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Tips for introducing solids into your baby’s diet

Set the stage for a life with good nutrition by making your baby’s transition to solid foods smooth and healthy.

You have the spoon in one hand and the camera in the other: you’re ready to give your baby the first solid food! It’s an exciting time, but it can also be a little stressful for dads. Will your baby get excited about the little plane? Is it the right time for me to try solid food? Is it safe?

1.- From 6 months on, solid food is introduced

The decision to move towards solid food comes down to two things: safety and nutrition. From six months of age, babies often develop the ability to place their upper lip around a spoon and bring food to the back of their mouth. At this age, they begin to sit and hold their head, which is necessary to maintain their safety and prevent them from drowning.

However, because each child’s development can vary, it’s important that when he or she is about six months old, you notice signs that your baby is prepared to eat solid foods. Ask:

Can my baby sit and keep his head upright by himself?

Is my baby the right weight?

Is my baby interested in seeing how others eat?

Does my baby have control of his tongue and possess the ability to swallow?

While the exact time to introduce solid foods will depend on each baby’s individual development, the Mexican Academy of Pediatrics recommends exclusive breastfeeding within the first six months of life.

2.- Starts slow and simple

rubik food cubeThe first solid foods for your baby, such as a piece of banana or broccoli, may also include purees, enriched with iron, or vegetables and fruit, explains Dr. Hurtado. Start with solid foods once a day and increase to two or three times a day, when you both feel comfortable.

According to a review of evidence published in Nutrients, allowing your child to feed on his or her self at an early age, can encourage better eating patterns and lead to healthier body weight. Start with small portions afterward, gradually increase portions to about a quarter cup.

3.- Food on request

“One of the important parts of teaching your baby about eating is following the supply and demand rule,” says Dr. Hurtado. “Babies and children have an innate sense of how much they need to eat. Let your baby be your guide.”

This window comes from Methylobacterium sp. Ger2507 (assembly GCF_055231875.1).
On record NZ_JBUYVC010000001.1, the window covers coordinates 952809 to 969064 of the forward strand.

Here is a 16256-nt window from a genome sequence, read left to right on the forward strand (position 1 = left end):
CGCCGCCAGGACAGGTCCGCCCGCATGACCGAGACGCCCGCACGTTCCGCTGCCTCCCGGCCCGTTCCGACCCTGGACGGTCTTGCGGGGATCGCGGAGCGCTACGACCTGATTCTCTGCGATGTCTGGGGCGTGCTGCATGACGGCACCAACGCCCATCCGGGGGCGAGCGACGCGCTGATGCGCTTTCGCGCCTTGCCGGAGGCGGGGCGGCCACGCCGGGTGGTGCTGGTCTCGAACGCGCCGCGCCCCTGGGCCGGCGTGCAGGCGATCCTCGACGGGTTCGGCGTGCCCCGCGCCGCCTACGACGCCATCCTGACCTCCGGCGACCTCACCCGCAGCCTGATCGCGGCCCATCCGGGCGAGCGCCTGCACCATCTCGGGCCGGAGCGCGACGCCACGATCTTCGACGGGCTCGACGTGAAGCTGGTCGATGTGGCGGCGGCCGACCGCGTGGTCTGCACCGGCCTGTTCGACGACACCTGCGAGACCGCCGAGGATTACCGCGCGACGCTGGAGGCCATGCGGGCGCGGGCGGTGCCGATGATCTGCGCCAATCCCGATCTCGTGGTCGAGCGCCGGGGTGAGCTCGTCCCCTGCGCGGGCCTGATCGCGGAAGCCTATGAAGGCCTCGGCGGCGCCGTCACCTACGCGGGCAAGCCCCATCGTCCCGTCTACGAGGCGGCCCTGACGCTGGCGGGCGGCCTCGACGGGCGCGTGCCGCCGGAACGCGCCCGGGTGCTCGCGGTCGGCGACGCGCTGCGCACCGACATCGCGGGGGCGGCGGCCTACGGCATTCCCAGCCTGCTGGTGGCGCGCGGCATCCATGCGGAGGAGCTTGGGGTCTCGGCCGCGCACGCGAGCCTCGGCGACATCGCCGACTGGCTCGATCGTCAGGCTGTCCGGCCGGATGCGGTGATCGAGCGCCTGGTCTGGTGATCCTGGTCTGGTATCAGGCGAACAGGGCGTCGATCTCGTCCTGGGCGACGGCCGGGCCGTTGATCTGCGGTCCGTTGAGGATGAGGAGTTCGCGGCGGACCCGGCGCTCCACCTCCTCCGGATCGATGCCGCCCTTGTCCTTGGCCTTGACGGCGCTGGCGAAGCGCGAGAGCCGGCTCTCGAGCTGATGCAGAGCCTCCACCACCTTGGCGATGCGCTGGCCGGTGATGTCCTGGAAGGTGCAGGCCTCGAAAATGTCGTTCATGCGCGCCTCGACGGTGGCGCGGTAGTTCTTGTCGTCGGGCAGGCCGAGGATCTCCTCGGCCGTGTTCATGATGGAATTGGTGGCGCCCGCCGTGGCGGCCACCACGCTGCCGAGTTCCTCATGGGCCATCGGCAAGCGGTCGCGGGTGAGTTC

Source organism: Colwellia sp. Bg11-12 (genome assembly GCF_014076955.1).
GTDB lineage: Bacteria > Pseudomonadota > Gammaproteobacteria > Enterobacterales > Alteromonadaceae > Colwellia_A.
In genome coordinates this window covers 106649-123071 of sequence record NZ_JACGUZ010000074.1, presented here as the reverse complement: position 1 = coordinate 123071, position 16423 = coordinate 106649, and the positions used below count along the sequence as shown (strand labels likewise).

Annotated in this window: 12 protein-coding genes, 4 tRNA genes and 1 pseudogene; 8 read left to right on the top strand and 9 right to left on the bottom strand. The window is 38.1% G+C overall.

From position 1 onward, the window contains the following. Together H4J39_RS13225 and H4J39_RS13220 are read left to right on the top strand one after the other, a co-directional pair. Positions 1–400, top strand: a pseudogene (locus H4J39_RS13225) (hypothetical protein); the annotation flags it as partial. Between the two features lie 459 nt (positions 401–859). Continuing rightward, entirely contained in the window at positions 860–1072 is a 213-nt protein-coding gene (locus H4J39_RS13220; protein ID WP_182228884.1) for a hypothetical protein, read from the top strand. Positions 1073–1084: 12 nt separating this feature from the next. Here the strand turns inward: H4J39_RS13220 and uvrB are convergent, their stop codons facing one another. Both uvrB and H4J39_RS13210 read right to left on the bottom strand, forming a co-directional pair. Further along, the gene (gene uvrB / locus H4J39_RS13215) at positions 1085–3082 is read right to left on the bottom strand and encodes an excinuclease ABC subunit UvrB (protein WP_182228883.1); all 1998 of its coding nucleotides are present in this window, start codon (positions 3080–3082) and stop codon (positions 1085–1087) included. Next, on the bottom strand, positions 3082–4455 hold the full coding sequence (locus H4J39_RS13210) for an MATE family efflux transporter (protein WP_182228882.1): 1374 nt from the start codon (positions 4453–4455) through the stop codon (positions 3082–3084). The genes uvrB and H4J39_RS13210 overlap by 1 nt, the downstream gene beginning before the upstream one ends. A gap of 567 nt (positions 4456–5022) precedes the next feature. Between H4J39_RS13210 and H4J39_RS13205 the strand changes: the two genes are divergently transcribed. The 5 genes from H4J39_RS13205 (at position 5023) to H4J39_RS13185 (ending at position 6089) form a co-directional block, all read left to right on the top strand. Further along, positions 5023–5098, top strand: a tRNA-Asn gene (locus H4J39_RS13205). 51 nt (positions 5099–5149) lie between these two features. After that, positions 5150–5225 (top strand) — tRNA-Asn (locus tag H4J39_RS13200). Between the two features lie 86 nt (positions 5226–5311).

Similarly, remember that during the transition to solid food – which can take about six months or more – it is very important to continue to regularly feed it with breast milk or formula.

4.- Mix the menu with healthy foods

food nest

It’s easy to fall into the routine when you introduce solid food. Remember that the foods you now give your baby can set the stage for the foods they will eat for the rest of their lives, adds Dr. Mafalda. “You have a little window of opportunity to teach your baby to love healthy food. Don’t waste it.”

And when you start varying the menu, you’d better not choose high-fat, sugar, or salt food. This can increase that children prefer it, having a negative impact on their eating habits in the future.

5.- Introduce potentially allergenic foods gradually

Many parents worry about introducing foods that can cause an allergic reaction to their baby, so avoid giving them eggs, nuts, or shellfish. But in the future, these will be part of a balanced diet. The Mexican Academy of Pediatrics recommends that, at an early age, parents present their babies with allergenic foods, as this could prevent the development of specific food allergies.

If you identify any symptoms of food allergy such as cough, swelling, or rash, call your pediatrician immediately. Together, you can determine if there is an allergy.

Introducing the right foods early can give your baby a life of good nutrition and health. But take it easy, don’t be afraid to experiment with food, and most importantly, enjoy this key moment in your baby’s development and growth.

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